The bewildered guest, sweating and cursing, struggled upstairs with his bags. When he reached the second landing the stairway light went out and he continued his climb in the dark. In his attic room he resolved to book return passage as soon as a travel bureau was open, but meanwhile he had $500 and he would take a gander at Paris by night.
It was 2 A.M., but Paris was a late town then. He went around the corner to the Select cafe. At the bar was the friend he had failed to find at the station, talking to two young painters. One was Roger K. Fuse, later a celebrated scenic designer. The four stayed up until dawn, and the three artists agreed to share a studio.
Hirschfeld made the first sale of his work to The New York Times, a cartoon of Buster West, an American dancer appearing at the Ambassadeurs, a cabaret for which Cole Porter wrote revues and where the Spanish sensation Raquel Meller sang.
"Montparnasse was a lively and crazy place then," Hirschfeld remembered. "Goofs from every state in the union told you they were writing great novels and painting masterpieces. The crowd was composed of countless phonies, but there were a few with genuine talent. I met all the now-legendary figures. The Japanese painter Foujita was a fellow student at Julian's. He always had a white kitten on his shoulder. Hemingway hung out at the Dome. He was writing his first stories. I thought him a boastful bully, always getting into fist fights. It was probably a pose. Poses were struck everywhere to get attention. Every cafe terrace had its quota of freaks pretending to be geniuses."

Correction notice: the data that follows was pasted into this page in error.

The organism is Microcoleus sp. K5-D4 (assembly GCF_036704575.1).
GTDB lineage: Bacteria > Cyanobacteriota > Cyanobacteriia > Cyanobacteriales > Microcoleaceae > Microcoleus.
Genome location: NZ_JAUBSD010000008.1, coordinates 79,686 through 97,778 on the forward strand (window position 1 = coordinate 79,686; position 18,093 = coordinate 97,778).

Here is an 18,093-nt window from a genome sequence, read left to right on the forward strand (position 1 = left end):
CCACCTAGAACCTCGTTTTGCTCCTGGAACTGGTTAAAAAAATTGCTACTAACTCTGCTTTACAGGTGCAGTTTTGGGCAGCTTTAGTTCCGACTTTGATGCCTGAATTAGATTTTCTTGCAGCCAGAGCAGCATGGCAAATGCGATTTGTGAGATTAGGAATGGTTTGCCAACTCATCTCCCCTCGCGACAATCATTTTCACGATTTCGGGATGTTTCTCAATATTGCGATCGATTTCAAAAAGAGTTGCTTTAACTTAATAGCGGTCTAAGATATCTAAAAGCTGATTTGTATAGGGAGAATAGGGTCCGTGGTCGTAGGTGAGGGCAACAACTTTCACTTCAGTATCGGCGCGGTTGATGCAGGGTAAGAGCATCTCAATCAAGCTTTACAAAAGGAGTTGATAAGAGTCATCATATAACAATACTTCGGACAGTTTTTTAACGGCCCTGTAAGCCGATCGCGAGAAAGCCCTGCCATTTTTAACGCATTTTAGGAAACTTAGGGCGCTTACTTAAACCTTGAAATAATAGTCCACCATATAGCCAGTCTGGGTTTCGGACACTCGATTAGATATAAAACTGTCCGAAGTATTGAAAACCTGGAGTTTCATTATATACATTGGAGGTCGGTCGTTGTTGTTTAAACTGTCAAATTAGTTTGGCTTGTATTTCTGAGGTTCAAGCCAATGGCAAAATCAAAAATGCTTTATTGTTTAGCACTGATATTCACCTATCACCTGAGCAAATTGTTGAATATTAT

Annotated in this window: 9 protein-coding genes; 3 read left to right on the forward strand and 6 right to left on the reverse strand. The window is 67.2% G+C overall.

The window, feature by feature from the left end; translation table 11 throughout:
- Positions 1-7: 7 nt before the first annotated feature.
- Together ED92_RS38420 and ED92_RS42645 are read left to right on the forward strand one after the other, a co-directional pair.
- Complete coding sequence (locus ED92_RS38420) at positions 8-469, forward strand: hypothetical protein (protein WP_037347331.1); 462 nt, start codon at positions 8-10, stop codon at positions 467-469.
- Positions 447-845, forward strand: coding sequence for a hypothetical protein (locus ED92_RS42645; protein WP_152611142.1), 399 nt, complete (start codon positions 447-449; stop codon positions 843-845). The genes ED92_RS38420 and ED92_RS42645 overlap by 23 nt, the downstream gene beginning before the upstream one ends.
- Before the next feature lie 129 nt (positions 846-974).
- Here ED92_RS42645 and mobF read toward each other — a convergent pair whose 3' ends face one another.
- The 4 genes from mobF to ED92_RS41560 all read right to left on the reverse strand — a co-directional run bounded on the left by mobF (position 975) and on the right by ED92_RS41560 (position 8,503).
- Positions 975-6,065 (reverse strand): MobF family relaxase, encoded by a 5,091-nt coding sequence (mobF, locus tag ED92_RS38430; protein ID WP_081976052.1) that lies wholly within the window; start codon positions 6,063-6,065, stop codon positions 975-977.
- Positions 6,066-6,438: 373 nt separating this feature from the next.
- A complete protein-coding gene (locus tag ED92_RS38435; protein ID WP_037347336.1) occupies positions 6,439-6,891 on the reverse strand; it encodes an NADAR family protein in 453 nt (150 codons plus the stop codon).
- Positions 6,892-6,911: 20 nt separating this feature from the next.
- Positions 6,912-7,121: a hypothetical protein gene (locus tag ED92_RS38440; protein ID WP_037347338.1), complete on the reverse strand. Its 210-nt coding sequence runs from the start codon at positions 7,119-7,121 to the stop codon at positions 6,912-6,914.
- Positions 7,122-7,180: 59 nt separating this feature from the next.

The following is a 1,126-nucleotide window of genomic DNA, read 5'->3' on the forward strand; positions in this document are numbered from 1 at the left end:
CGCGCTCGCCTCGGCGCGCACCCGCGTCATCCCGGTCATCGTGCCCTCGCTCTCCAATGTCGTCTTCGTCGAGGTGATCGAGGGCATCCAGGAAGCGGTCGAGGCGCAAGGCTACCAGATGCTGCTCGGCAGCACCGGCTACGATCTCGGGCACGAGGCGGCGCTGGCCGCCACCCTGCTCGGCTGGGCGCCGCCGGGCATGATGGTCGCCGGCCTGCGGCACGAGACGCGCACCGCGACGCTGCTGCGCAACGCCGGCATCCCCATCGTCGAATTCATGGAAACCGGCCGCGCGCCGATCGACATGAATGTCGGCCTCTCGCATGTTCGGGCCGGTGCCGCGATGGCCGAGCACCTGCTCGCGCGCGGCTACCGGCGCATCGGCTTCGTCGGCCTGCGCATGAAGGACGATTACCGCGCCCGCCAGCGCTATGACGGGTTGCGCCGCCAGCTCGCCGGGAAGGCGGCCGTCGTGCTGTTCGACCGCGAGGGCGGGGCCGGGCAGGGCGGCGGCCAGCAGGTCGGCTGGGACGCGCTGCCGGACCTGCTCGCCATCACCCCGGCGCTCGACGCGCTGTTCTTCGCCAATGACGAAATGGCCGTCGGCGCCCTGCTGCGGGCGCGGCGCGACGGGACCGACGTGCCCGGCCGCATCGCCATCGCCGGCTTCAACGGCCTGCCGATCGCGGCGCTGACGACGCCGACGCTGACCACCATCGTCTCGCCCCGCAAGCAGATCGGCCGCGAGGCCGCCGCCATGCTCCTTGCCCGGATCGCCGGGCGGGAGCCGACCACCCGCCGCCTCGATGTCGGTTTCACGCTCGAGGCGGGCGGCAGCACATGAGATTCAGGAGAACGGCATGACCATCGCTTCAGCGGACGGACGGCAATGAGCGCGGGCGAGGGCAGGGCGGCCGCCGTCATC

Hirschfeld's caricatures of Parisian stars such as Sacha Guitry, Charles Dullin, Louis Jouvet, Mistinguett, Maurice Chevalier and Florence Mills began to appear regularly in U.S. papers and were to be seen on the walls of Joe Zelli's supper club in Montmartre, where theatrical Paris gathered. The New York World invited him to depict the Broadway scene on the recommendation of its drama critic, Alexander Woollcott, Hirschfeld now spent his winters in Manhattan and his summers in Europe, traveling widely; in 1927 he covered Moscow theater for the New York Herald Tribune.
Early in the Depression, his work became a feature of the Sunday edition of The New York Times, illustrating Brooks Atkinson's weekend reviews. He and Atkinson soon became fast friends, and they collaberated on a theater book, "The Lively Years" (1973).